Startups – if you’re “doing SEO”, you’re probably doing it wrong. If you’re paying somebody else for “SEO”, then you’re definitely doing it wrong.

SEO, or Search Engine Optimisation, is generally agreed to be the process by which you try to influence where your website, or web pages, rank in search results for certain key words and phrases. In other words, you optimise your website for search engines.

If you are making changes to your website and writing copy purely to affect where your website ranks in search results, stop. Stop it now.

Optimise your website for people not search engines

Never optimise your website just for a search engine.

Up until as recently as a year ago, SEO mainly consisted of a bunch of “tricks” that would make your site stand out to Google and as such, be ranked higher. SEO experts would write “invisible” keywords in white on a white background, or fill the website footer with keywords. While there are still a lot of ways to “trick” search engines into ranking your site higher, these are not sustainable.

Google is a business and just like any good business, they aim to provide a quality product to their users. Therefore, it’s in Google’s best interests to help users find the high quality content they’re looking for. After all, if Google gave you completely unhelpful search results, you’d stop using it wouldn’t you?

Google is able to provide these high quality search results through a series of rather complicated algorithms, or formulas, that take your search queries and use them give you the results you’re looking for.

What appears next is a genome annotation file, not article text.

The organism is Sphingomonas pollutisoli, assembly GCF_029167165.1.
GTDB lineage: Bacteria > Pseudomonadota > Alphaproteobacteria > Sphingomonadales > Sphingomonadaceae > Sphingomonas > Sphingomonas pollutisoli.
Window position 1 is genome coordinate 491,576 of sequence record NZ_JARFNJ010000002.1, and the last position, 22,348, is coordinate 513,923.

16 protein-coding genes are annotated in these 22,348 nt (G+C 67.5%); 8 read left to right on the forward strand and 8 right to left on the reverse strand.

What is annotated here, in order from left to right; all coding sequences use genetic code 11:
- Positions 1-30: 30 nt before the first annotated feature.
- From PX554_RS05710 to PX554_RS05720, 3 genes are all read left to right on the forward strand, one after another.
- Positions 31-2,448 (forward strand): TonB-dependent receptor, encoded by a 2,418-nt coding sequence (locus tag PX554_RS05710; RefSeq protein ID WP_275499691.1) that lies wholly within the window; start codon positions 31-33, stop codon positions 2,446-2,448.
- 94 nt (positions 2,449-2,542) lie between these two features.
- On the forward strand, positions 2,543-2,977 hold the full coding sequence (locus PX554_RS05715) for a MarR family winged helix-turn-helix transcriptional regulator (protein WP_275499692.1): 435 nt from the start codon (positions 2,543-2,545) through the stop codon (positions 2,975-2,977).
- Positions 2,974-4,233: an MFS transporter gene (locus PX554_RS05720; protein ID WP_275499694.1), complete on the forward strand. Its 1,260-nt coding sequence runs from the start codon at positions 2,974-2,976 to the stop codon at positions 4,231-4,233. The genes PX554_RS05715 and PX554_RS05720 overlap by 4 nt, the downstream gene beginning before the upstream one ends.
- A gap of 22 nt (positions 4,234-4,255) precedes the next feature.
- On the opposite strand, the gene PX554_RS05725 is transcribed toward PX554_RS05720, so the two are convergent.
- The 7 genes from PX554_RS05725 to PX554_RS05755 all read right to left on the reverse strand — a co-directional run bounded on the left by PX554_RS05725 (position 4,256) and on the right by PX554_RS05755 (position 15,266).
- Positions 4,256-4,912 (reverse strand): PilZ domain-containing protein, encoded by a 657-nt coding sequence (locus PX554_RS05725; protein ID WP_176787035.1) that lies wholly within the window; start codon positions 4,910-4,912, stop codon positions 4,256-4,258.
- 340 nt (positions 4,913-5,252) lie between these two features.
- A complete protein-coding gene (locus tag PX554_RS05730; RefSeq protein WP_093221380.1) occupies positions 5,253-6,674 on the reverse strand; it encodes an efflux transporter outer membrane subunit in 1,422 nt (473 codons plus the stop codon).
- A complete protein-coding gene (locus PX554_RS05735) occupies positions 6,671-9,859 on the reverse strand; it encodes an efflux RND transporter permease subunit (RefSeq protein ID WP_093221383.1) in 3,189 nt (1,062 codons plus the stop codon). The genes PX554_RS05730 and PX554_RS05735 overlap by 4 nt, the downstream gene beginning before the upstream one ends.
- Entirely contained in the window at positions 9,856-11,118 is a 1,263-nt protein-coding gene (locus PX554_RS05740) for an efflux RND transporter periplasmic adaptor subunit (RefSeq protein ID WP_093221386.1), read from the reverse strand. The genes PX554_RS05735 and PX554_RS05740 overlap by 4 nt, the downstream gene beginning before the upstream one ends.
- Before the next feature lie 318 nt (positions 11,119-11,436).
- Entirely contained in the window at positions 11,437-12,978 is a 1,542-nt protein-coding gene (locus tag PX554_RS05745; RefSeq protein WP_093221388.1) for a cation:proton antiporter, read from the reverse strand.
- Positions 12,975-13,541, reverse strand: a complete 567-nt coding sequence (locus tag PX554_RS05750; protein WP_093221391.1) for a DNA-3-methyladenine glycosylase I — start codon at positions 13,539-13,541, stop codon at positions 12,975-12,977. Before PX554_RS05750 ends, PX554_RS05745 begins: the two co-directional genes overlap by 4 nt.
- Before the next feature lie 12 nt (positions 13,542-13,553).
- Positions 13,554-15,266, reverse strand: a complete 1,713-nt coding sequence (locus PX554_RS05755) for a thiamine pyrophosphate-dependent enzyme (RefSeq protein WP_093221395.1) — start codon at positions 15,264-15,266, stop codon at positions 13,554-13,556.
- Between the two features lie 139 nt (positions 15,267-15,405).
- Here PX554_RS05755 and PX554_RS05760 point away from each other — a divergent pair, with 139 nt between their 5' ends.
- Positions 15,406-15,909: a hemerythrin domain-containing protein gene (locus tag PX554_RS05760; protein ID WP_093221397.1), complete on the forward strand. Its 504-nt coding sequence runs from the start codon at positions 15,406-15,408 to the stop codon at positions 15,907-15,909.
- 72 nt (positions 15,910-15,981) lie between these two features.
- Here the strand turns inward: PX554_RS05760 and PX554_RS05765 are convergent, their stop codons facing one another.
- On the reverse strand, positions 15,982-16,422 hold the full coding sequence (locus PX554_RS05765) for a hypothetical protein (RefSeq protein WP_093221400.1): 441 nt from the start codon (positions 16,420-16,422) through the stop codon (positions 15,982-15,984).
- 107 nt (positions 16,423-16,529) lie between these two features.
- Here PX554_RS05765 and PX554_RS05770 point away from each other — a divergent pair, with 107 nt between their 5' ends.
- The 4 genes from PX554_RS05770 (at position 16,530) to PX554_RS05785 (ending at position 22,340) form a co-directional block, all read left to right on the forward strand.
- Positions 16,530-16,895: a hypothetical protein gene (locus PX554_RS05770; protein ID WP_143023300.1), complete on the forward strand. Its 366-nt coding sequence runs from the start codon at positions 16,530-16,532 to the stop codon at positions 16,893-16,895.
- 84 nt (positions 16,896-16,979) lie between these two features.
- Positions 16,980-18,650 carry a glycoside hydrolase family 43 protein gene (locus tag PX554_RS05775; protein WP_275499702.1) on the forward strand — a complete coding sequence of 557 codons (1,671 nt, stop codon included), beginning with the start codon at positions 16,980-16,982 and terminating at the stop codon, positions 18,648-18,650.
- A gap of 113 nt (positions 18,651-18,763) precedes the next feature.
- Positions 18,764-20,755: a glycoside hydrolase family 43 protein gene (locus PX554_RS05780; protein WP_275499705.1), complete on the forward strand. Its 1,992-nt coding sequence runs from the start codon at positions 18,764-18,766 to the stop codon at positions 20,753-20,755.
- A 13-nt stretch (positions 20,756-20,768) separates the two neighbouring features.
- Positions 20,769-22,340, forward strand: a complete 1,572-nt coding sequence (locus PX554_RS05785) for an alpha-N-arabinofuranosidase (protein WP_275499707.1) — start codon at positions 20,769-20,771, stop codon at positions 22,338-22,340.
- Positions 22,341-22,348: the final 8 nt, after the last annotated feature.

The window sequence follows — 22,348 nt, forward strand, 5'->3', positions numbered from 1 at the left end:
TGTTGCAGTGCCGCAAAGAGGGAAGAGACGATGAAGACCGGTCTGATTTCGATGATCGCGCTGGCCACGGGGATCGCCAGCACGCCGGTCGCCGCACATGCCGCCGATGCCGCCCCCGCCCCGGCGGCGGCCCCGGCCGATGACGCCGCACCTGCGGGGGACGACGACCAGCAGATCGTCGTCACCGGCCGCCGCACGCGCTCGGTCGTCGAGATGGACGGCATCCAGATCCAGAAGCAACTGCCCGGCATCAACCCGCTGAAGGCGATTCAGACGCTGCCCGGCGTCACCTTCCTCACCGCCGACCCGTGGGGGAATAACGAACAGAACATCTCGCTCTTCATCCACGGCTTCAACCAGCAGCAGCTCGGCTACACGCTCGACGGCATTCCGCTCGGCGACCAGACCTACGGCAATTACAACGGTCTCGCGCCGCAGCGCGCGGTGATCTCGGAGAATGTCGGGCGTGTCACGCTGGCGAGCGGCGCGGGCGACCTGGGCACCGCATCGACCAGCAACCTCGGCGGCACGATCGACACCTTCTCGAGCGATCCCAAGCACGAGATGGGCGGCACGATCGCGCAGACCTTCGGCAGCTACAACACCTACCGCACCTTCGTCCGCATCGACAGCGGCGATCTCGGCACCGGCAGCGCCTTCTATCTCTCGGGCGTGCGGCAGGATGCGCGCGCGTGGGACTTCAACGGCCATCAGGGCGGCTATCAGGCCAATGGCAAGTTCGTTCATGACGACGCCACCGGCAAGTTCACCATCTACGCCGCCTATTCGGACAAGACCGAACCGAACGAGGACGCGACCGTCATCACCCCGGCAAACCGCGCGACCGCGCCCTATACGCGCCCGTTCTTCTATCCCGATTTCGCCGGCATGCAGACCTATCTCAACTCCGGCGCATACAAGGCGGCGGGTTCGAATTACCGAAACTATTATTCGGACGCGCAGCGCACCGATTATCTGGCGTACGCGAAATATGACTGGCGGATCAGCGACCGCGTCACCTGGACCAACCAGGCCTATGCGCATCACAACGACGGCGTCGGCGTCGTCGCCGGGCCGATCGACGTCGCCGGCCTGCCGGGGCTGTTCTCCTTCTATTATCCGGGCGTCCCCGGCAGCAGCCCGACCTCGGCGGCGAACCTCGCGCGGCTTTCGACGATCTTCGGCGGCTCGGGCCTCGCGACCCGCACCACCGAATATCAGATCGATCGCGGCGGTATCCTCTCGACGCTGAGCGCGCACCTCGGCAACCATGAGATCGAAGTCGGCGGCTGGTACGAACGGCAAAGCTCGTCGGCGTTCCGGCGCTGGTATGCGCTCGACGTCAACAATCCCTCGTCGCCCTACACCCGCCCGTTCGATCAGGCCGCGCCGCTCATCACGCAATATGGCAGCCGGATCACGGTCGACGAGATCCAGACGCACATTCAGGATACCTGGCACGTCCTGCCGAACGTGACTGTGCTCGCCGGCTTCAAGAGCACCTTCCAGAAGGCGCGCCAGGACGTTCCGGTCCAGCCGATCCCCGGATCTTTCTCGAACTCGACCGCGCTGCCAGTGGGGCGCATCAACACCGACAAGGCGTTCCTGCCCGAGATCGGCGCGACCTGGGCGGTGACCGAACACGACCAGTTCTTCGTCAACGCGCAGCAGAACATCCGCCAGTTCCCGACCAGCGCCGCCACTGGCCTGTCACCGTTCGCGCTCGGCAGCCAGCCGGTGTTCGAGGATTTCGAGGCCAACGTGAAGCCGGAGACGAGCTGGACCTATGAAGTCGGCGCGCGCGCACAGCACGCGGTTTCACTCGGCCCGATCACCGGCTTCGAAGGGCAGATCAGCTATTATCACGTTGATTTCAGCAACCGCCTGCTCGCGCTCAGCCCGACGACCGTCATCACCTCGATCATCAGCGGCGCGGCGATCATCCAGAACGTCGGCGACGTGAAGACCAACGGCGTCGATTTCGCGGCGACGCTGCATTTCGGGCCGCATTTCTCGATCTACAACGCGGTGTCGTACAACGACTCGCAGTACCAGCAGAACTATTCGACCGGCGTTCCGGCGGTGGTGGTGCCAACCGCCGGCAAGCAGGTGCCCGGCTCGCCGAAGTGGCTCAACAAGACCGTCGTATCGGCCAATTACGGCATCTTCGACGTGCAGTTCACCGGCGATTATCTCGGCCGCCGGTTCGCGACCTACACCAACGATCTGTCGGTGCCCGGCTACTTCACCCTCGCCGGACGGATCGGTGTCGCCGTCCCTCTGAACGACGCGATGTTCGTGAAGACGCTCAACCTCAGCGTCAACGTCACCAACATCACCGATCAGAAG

According to Moz, Google updates it’s algorithms 500-600 times a year to improve the search process. A large part of improving search involves reducing spam or sites that “attempt to game their way to the top of search results through techniques like repeating keywords over and over, buying links that pass PageRank or putting invisible text on the screen”.

You see, while there will probably always be SEO tricks that can improve your search ranking , what Google really wants is to provide users with the high quality content that they’re looking for.

“Rather than trying to figure out reverse engineering the algorithm and trying to find all the different ways to rank higher and trying to take shortcuts, as long as you’re trying to make a fantastic site that people love, that’s really compelling, that there are always coming to, that’s the sort of thing that puts you on the same side as Google” – Matt Cutts, head of Google’s Webspam Team

Therefore optimising your website for Google, or any other search engine, is a waste of time. Make sure your website is optimised for users and improved search rankings will follow.

Tip: NEVER hire an SEO company that claim they know “secrets” or “tricks” that will improve your search ranking. There are no tricks worth risking your relationship with Google for, so don’t even try.

While you should never optimise your website for search engines, there are ways you can make it easier for Google to identify your website or web pages as a relevant, useful result for particular search terms…

SEO should happen by default

Your website’s architecture, all of it’s content and even how it’s coded will play a part in how it is ranked in search results. A well developed website will make it easier for search engines to find and return your pages by default.